New Data Exposes Scammy Hospital Pricing; Now Let's Crowdsource Some More
from the it's-a-step dept
A few months ago, we wrote about Steven Brill’s amazing article in Time Magazine about hospital billing. As we noted at the time, the story confirmed what many people believed: that healthcare is a giant economic scam, and it’s often the hospitals (not necessarily the insurance companies) who are driving the massive increases in costs. A big part of the scam is the fact that hospitals don’t reveal their price list — known as the “chargemaster.” It’s all a giant secret. There’s no such thing as comparison shopping. There’s simply no data anywhere.
Well, that may be changing. The US government just released data on what various hospitals charge for various things, along with how much Medicare actually pays in return. This has quickly resulted in people noticing massive differences in pricing for the same treatment in different hospitals (including, at times, hospitals very close to one another). This release definitely provides some significant data about just how massively hospitals are overcharging for things, even if most patients never pay the listed fees.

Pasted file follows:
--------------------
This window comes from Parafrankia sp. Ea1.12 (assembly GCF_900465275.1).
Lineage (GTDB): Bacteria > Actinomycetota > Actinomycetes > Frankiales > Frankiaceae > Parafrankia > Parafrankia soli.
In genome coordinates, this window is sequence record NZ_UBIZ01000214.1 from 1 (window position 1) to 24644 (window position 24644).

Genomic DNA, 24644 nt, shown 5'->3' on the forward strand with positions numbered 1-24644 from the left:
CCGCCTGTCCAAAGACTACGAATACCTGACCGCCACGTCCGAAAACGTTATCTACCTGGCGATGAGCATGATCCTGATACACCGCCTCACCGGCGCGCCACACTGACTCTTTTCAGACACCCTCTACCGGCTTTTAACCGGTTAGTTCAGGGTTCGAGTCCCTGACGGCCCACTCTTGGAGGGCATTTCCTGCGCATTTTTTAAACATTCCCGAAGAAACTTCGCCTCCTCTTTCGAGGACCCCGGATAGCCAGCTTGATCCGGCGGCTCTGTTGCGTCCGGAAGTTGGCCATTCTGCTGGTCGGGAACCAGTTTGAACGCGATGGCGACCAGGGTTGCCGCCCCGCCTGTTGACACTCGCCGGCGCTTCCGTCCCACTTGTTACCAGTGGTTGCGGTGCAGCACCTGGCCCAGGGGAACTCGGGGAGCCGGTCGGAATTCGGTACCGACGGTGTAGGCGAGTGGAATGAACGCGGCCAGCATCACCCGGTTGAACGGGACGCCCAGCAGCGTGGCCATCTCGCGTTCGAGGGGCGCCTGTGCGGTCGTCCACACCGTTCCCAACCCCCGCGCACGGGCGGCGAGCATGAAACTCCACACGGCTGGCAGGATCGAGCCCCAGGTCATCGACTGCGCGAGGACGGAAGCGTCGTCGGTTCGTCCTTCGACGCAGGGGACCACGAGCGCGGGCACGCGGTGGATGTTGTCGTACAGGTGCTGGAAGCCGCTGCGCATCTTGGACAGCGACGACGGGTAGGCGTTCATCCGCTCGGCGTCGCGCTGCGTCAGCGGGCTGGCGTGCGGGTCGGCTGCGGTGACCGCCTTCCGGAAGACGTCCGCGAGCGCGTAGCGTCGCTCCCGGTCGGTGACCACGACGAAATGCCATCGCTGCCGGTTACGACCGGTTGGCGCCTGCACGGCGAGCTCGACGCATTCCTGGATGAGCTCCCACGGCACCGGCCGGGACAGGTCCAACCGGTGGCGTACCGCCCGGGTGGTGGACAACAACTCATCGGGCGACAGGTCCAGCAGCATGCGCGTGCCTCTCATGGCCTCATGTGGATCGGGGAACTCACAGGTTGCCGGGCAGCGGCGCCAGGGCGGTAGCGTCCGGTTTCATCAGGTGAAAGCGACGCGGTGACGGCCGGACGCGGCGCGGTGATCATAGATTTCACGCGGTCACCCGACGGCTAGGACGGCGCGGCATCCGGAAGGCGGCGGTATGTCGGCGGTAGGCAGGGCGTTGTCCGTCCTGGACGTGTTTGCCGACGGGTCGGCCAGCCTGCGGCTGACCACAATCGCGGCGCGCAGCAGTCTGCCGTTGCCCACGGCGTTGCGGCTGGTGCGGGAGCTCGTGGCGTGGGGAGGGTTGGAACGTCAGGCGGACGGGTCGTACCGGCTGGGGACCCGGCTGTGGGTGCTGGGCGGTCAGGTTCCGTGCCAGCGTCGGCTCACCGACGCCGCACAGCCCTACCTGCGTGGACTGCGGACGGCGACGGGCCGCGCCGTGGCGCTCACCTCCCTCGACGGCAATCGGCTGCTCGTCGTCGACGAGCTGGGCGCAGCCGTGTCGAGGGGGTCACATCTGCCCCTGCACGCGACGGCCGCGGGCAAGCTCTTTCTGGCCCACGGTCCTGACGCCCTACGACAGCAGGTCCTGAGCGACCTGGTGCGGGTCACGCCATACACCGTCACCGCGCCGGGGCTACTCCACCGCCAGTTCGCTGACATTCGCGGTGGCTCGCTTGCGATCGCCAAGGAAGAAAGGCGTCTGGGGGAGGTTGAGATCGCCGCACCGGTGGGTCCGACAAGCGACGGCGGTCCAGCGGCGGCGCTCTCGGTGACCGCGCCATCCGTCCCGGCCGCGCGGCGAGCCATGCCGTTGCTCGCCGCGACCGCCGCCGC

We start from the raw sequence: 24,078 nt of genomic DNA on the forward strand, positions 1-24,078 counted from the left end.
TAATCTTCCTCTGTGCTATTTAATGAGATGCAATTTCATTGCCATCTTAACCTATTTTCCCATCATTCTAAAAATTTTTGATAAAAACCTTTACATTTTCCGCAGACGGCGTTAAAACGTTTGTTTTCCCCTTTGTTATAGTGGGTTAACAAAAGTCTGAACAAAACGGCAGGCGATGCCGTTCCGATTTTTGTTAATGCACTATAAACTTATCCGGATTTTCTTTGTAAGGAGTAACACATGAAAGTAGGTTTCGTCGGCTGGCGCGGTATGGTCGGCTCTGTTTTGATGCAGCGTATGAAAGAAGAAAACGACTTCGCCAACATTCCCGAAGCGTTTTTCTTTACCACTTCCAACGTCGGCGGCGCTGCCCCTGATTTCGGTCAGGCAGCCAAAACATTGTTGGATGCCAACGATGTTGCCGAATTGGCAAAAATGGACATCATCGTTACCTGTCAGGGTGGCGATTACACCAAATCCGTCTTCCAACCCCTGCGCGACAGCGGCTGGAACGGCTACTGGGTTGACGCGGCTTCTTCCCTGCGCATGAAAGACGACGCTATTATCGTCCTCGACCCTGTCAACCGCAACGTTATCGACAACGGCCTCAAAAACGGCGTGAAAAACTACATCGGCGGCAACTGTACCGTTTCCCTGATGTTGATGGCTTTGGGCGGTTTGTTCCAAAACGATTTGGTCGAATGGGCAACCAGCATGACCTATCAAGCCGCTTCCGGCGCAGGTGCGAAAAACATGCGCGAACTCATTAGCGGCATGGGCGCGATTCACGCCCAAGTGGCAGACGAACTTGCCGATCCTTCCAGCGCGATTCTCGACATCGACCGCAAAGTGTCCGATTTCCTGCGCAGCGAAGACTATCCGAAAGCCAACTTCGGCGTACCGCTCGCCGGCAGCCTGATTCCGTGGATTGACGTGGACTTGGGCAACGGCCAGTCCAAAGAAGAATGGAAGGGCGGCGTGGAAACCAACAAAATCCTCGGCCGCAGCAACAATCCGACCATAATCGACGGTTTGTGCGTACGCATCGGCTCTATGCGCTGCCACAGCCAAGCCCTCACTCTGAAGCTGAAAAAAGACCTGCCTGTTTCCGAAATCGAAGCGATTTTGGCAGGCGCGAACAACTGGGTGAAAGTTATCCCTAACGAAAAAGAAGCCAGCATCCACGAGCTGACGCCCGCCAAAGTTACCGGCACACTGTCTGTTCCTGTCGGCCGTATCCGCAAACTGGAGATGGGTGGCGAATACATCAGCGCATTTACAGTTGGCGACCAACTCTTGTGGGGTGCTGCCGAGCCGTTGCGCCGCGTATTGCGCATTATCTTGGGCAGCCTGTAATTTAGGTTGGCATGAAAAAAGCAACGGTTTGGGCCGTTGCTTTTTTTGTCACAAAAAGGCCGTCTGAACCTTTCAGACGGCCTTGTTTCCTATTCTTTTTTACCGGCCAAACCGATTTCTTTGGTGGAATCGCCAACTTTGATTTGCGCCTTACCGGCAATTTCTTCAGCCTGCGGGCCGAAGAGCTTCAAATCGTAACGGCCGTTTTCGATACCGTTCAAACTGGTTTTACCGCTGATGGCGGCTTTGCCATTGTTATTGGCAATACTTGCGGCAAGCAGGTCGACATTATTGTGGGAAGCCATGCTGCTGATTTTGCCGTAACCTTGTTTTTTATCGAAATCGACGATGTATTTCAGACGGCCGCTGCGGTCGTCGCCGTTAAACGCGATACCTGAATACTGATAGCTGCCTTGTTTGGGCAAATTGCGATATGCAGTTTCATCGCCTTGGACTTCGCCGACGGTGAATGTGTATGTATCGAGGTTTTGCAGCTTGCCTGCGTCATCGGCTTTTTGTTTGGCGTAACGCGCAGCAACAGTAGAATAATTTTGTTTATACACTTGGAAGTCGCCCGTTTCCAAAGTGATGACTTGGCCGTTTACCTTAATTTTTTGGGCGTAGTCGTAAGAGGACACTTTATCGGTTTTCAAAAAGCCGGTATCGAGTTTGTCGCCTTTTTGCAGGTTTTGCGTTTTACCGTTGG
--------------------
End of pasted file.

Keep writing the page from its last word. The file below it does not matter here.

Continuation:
Still, it’s not quite enough. Brill has responded to the release by noting that while this is a big deal and can be quite helpful in highlighting how broken the system really is (and hopefully will lead to a lot more reporting on the subject), it could go much further:
The feds need to publish chargemaster and Medicare pricing for the most frequent outpatient procedures and diagnostic tests at clinics—two huge profit venues in the medical world. But an even bigger step toward transparency would be collecting data that Medicare doesn’t have: exactly what insurance companies pay to the various hospitals, testing clinics and other providers for various treatments and services.
After all, as the hospitals themselves concede in downplaying their chargemasters, these insurance prices are the ones that affect most patients.
And that is one price list where there is close to zero transparency.
While hospitals and insurance providers clearly will not want to give up that information, Bill points out that patients do find out this information, so perhaps we should crowdsource the data:
So even if insurance companies don’t want to participate, Brill writes, states could crowdsource price information from patients:
…state pricing centers could gather the information from patients who volunteer, in exchange for a promise that their names won’t be used, to submit their Explanations of Benefits. After all, a hospital or insurance company can’t claim a patient can be prohibited from talking about or making public his or her own bill.
For a market to work in any effective manner, pricing information must be clear. It’s not that way at all in healthcare, and it needs to get that way fast if we’re ever to get healthcare pricing under control.